Alternative Approaches to Tackle Antibiotic Resistance in Tuberculosis (TB)

A special issue of Antibiotics (ISSN 2079-6382). This special issue belongs to the section "Novel Antimicrobial Agents".

Deadline for manuscript submissions: 20 April 2024 | Viewed by 1979

Special Issue Editors

Mycobacteria Research Laboratory, Department of Biological Science, Institute of Structural and Molecular Biology, Birkbeck, University of London/UCL, Malet Street, London WC1E 7HX , UK
Interests: tuberculosis; antimicrobial drug resistance; target validation; new drug discovery; repurposing drugs
Special Issues, Collections and Topics in MDPI journals
Department of Infection Biology, The London School of Hygiene and Tropical Medicine, Keppel St, London WC1E 7HT, UK
Interests: bacterial energy metabolism; target validation; antimicrobial resistance (AMR); infectious diseases
Special Issues, Collections and Topics in MDPI journals
Department of Microbial Diseases, UCL Eastman Dental Institute, University College London, London NW3 2PF, UK
Interests: antimicrobial resistance; metabolomics; transcriptomics; 3Rs; drug development

Special Issue Information

Dear Colleagues,

The COVID-19 pandemic has set back the progress made on antimicrobial resistance (AMR). It was recently reported that nearly 1.5 million people have died due to drug-resistant infections, and for the first time in a decade, there has been an increase in tuberculosis (TB)-related deaths. Without urgent re-focus, we risk slowing down drug discovery and the provision of new treatments for drug-resistant Mycobacterium tuberculosis (Mtb) and pathogenic non-tubercular mycobacteria (NTM). Unique in their immune evasion, dormancy, and resuscitation, the causal pathogens of TB and NTM have demonstrated extreme resistance to antibiotics. HIV-TB co-infections further exacerbate the TB epidemic, with more than 200,000 deaths occurring amongst HIV-positive patients every year. Therefore, the development of more efficient combination regimens must be urgently accelerated.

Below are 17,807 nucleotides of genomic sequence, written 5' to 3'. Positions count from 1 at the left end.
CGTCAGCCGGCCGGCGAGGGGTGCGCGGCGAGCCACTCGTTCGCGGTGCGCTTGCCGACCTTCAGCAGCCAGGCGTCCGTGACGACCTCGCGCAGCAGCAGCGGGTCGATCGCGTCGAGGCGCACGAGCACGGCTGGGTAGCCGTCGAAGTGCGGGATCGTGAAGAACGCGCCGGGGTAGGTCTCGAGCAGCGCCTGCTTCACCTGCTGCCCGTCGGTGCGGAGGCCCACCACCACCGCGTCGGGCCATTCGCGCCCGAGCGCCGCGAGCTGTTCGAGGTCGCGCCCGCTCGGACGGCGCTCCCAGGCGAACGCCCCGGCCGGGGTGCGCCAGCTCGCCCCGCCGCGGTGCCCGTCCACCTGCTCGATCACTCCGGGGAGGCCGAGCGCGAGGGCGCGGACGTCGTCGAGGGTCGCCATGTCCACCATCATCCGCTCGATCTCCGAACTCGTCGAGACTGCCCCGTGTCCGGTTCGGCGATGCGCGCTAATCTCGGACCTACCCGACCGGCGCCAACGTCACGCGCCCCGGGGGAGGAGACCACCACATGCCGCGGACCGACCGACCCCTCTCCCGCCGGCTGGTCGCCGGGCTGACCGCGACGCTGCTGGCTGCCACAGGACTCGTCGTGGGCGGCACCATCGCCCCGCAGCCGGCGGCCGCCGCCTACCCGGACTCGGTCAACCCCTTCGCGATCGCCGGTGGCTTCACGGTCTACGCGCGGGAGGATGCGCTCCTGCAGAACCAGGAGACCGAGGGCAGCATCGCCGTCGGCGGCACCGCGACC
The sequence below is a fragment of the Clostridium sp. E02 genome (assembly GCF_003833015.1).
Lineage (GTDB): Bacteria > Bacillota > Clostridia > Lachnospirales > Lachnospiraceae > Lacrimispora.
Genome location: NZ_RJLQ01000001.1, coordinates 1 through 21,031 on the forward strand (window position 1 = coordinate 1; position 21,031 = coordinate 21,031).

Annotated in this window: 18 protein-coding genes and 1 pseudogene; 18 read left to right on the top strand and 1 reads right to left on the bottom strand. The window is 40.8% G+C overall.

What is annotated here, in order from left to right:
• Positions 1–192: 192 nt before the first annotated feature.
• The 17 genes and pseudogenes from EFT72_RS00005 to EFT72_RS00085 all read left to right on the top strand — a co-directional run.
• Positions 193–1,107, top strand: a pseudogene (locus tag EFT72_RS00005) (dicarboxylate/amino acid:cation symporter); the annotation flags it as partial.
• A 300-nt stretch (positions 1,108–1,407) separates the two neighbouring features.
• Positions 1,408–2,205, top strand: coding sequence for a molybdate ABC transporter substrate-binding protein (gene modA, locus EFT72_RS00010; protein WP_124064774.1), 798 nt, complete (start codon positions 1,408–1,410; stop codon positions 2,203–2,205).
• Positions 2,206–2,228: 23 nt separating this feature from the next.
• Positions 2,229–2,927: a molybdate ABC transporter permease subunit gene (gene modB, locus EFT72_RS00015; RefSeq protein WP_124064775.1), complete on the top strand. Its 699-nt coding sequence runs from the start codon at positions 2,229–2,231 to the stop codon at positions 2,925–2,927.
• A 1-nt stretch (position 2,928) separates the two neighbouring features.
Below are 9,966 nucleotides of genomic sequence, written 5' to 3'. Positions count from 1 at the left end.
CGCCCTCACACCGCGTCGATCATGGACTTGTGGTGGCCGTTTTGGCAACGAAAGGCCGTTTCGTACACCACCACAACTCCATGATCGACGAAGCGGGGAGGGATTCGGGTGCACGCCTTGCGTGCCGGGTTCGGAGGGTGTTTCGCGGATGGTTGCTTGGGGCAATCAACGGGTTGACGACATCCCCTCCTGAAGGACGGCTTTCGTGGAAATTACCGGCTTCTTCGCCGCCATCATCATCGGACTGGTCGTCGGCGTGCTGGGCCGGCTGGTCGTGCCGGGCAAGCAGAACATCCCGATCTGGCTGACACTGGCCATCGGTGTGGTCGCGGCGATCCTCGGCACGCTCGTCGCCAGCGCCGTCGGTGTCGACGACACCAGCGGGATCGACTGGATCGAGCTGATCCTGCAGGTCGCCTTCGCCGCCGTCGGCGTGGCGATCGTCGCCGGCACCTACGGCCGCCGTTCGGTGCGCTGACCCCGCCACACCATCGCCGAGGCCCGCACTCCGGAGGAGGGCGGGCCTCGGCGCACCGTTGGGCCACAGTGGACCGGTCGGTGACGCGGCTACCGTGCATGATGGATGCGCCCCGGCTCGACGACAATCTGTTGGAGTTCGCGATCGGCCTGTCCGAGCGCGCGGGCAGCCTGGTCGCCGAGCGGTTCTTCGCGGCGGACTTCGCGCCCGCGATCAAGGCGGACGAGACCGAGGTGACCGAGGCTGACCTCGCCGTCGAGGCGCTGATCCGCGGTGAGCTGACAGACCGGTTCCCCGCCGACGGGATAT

In this Special Issue, we highlight international research that improves our ability to bring this universal goal closer to reality. We share examples of the application of modern technological advances that optimise high-throughput screening approaches, novel strategies to improve the hit rates of compounds that show promise in vitro and retain activity in the infected host environment, novel medicinal chemical approaches to identifying small-molecule inhibitors, and finally key progress in revealing new essential or virulence targets for pharmacological intervention through an improved understanding of the basic biological processes that different pathogens use to cause disease, among other topics. 

We invite manuscript submissions that further our understanding of antimicrobial resistance within the Mtb complex as well as infection caused by NTM and areas of leading research highlighting alternative approaches to tackling extensive drug resistance in the TB-causing bacilli. Submissions on investigative preclinical research outcomes considering the 3Rs (replacement, reduction, refinement) in laboratory practice are especially encouraged.